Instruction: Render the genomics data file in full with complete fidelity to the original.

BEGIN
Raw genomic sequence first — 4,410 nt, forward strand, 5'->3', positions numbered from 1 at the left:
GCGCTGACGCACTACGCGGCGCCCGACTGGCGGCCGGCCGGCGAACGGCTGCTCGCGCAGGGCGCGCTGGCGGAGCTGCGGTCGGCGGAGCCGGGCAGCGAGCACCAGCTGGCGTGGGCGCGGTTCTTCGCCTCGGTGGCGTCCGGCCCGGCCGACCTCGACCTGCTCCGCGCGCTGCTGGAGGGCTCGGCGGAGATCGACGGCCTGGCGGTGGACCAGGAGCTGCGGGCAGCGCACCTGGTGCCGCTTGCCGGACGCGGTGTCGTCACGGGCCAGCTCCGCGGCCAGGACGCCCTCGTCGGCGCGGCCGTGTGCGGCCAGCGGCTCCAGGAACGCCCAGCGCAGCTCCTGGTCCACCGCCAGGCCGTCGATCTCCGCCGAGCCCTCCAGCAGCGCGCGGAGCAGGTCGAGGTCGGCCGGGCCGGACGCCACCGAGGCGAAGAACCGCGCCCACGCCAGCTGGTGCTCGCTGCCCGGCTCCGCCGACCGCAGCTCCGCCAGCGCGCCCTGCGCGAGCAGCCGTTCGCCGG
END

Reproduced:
Raw genomic sequence first — 4,410 nt, forward strand, 5'->3', positions numbered from 1 at the left:
GCGCTGACGCACTACGCGGCGCCCGACTGGCGGCCGGCCGGCGAACGGCTGCTCGCGCAGGGCGCGCTGGCGGAGCTGCGGTCGGCGGAGCCGGGCAGCGAGCACCAGCTGGCGTGGGCGCGGTTCTTCGCCTCGGTGGCGTCCGGCCCGGCCGACCTCGACCTGCTCCGCGCGCTGCTGGAGGGCTCGGCGGAGATCGACGGCCTGGCGGTGGACCAGGAGCTGCGGGCAGCGCACCTGGTGCCGCTTGCCGGACGCGGTGTCGTCACGGGCCAGCTCCGCGGCCAGGACGCCCTCGTCGGCGCGGCCGTGTGCGGCCAGCGGCTCCAGGAACGCCCAGCGCAGCTCCTGGTCCACCGCCAGGCCGTCGATCTCCGCCGAGCCCTCCAGCAGCGCGCGGAGCAGGTCGAGGTCGGCCGGGCCGGACGCCACCGAGGCGAAGAACCGCGCCCACGCCAGCTGGTGCTCGCTGCCCGGCTCCGCCGACCGCAGCTCCGCCAGCGCGCCCTGCGCGAGCAGCCGTTCGCCGG